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Rubella infection cases in Japan quintuple from previous year

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This disease was wiped out in ‘modern’ countries decades ago. Japan still has a problem with TB as well. For a country that touts itself as a technologically advanced country of the new millennium it seems to have a lot of third world problems.

11 ( +14 / -3 )

And one reason why it spreads so easily, people like the ojisan I saw on the train yesterday. Sneezing and spraying their body fluids into the crowd with no attempt at all to cover up.

9 ( +11 / -2 )

For those of us near 50, our vaccines might be wearing off and a booster might be necessary. You can go to your doctor and get a test, I believe, that shows your level of immunity.

8 ( +8 / -0 )

papigiulio is correct. Certainly in my case the Doctor offered to place it on my kids bottom or sole of the foot. I didn't have my children vaccinated for T.B. over here for the reason of the scarring. When I went back to the U.K. they were vaccinated where there is a minimal scarring. You have to consider the false negative from T.B. too.

However, this article is about rubella and the rubella vaccination doesn't scar like the T.B. jab. If you are concerned about the combination jabs then you can request to have them given individually.

6 ( +6 / -0 )

No doh...the National Institute of Health here is to blame! History again repeats itself!

https://www.ncbi.nlm.nih.gov/pmc/articles/PMC5557250/

In 1989, a combination measles, mumps, and rubella (MMR) vaccine, targeting all children aged 1 to 6 years, was introduced into the National Immunization Program (NIP).1 However, in 1993, due to reports of serious aseptic meningitis following the MMR vaccination, the Japanese government decided to withdraw its recommendation for the MMR vaccine. Ironically, the subsequent incidence of serious aseptic meningitis occurring among unvaccinated patients contracting natural mumps was reported to be as high as 1.24%, whereas the incidence was only 0.05% as a result of the mumps vaccine.2 This decision has become a significant social concern in Japan.

In 1995, the NIP revised its vaccination policy, to now strongly recommend, but not make mandatory, the rubella vaccine for both males and females, aged 12–90 months. On 4 subsequent occasions the government made temporary recommendation changes specific to different populations susceptible to rubella: for first- and second-year elementary school students, in 1995; for first-year elementary school students, in 1996–1999; for junior high school students without a history of rubella, in 2001–2003; and for unvaccinated individuals aged 16–24 years, in 2001–2003.1 From 2006 onward, measles and rubella vaccine (MR) has been given free-of-charge to children aged 1 y and 5–6 y.1 More than 10 y passed before NIP resumed its recommendation for the MR vaccine. As a result, there are susceptible pockets among female birth cohorts 1989–1993, with seropositive proportions of 78.3%.3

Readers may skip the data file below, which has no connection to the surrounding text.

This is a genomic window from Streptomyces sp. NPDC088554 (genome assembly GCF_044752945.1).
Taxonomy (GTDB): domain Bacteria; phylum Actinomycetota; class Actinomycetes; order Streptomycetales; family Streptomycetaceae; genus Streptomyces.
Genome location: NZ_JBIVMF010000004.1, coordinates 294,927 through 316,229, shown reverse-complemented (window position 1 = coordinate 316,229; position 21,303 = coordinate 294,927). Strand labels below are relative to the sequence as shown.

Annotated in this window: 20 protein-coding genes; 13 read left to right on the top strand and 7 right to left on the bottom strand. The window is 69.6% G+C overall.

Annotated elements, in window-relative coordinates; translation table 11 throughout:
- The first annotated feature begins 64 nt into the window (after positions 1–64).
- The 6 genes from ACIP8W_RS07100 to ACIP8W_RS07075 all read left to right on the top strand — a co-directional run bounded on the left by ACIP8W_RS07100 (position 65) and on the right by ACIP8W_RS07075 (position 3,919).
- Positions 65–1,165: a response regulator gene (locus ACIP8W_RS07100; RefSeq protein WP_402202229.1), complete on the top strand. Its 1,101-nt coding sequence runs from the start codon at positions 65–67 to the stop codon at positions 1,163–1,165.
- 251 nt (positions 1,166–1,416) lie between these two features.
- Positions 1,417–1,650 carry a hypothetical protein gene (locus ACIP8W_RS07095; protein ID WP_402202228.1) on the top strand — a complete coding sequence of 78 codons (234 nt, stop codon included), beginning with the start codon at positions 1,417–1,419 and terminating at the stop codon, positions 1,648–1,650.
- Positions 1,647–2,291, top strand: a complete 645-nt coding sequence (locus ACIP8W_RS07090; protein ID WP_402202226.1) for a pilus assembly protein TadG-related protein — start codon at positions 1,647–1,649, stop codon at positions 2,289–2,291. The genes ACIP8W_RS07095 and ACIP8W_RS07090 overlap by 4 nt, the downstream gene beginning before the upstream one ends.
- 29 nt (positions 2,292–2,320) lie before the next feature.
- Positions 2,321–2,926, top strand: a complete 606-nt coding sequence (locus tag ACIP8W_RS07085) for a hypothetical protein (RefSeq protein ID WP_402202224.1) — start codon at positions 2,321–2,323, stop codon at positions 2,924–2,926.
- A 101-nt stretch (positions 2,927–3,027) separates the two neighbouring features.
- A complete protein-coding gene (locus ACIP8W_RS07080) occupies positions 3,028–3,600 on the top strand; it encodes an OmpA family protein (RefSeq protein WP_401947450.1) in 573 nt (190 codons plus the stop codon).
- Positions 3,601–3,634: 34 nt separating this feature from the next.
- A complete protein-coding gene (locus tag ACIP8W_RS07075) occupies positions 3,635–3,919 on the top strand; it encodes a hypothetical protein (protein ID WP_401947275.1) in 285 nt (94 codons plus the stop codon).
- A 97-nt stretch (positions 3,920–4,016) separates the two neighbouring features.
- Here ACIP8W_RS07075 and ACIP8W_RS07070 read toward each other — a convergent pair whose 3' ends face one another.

Due directly to these gaps in ‘herd’ immunization resulting from politicized transitions in vaccination policy by the government, there were outbreaks of rubella with 17,050 cases reported between the years of 2012 and 2014,4 and 45 cases of congenital rubella syndrome reported to the National Epidemiological Surveillance of Infectious Diseases from week 1, 2012 to week 40, 2014.5 Currently, the majority of recent rubella epidemic cases are occurring among adults aged 20–40. There still exist large populations susceptible to rubella in Japan.

5 ( +5 / -0 )

@Chip Star - You'd think the hideous trackmarks the vaccinations here leave would indicate their are objecting people with every vaccination at once.

That is just the TB vaccination. There was a test done in India and 60% of those vaccinated still contracted TB. The only effective way to control TB is by isolation. However, the vaccine for rubella is effective and does stop people contracting the disease, but only if it’s used.

5 ( +5 / -0 )

@papigiulio

Tokyo Surgical and Medical Clinic at Shibakoen in Minato-ku will allow you to choose where you want the TB shot on your child for a fee.

5 ( +5 / -0 )

You'd think the hideous trackmarks the vaccinations here leave would indicate their are objecting people with every vaccination at once.

I heard you can actually choose where you want that the be placed. Doesn't always have to be shoulder. Anyway will find out next week when the little one gets her shots.

4 ( +4 / -0 )

watched a guy let out a sneeze yesterday... didn't even raise a finger to try and cover his mouth. Just blamo! Watch my saliva travel 6 meters.

4 ( +4 / -0 )

The vaccination does not leave a mark. Anyway, what is a small scar compared to contracting measles and risking your child or a vulnerable person becoming deaf, blind, brain damaged or even dying.

3 ( +4 / -1 )